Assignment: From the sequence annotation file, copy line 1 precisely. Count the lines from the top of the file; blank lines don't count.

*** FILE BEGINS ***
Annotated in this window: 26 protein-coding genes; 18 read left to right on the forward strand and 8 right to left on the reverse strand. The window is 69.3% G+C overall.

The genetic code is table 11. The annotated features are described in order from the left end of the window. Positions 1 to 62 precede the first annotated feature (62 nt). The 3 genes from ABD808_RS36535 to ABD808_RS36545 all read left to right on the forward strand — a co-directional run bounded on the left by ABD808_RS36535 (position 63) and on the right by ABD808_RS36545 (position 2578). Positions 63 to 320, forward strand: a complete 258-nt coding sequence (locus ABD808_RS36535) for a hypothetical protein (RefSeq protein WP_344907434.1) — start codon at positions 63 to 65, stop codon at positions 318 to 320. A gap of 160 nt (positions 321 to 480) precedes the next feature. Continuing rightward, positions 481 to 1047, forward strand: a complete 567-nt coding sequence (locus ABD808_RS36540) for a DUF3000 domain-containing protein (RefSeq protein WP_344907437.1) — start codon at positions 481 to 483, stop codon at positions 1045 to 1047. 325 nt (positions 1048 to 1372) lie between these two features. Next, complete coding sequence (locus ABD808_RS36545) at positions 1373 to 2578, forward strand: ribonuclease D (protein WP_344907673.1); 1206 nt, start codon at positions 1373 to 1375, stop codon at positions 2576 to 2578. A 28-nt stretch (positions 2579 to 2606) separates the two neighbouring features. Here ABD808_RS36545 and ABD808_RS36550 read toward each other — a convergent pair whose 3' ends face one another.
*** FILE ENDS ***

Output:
Annotated in this window: 26 protein-coding genes; 18 read left to right on the forward strand and 8 right to left on the reverse strand. The window is 69.3% G+C overall.